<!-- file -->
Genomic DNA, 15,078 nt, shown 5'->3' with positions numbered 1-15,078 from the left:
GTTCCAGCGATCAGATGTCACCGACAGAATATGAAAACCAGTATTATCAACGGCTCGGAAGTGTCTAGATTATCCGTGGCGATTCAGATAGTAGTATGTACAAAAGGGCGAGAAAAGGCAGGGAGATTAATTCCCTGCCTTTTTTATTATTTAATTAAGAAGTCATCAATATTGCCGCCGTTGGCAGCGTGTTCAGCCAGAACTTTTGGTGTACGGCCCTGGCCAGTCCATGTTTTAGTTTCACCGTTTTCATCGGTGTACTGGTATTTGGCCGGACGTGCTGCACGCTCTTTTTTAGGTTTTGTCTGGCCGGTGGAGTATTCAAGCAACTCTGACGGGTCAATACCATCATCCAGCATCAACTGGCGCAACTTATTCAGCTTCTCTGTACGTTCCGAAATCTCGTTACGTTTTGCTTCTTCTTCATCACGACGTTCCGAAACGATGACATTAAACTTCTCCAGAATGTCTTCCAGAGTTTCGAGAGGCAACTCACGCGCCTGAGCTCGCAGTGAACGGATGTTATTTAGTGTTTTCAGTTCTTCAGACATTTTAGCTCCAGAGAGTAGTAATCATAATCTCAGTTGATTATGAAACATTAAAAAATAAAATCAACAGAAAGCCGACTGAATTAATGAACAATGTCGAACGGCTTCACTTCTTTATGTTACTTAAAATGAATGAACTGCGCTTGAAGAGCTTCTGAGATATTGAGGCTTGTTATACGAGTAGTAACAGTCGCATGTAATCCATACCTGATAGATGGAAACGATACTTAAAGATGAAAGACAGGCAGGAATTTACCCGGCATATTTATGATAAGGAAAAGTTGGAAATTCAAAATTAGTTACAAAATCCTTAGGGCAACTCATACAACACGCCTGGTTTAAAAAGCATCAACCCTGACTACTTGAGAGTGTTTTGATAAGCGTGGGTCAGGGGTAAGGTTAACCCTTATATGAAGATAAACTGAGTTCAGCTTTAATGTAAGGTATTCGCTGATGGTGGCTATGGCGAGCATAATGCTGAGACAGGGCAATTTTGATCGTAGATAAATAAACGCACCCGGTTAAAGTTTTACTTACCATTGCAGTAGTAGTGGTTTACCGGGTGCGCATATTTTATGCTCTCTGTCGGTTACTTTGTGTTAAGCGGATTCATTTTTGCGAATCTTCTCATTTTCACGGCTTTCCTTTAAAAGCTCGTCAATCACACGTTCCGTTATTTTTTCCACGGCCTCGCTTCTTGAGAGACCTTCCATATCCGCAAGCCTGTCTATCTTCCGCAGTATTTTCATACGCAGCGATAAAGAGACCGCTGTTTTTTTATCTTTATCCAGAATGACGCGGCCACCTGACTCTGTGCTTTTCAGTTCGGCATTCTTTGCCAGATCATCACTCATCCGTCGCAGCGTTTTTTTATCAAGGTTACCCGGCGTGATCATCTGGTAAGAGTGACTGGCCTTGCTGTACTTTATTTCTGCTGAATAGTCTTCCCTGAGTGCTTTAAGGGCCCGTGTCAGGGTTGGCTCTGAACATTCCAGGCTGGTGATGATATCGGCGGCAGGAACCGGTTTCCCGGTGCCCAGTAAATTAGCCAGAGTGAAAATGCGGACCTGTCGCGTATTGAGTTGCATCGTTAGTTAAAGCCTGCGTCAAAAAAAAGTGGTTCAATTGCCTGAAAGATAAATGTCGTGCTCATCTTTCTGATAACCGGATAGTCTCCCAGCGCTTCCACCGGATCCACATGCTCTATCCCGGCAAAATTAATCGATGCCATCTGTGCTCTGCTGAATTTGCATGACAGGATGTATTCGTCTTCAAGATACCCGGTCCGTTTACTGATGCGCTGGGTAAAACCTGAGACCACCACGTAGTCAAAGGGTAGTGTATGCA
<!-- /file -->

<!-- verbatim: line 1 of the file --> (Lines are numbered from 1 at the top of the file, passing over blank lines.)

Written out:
Genomic DNA, 15,078 nt, shown 5'->3' with positions numbered 1-15,078 from the left: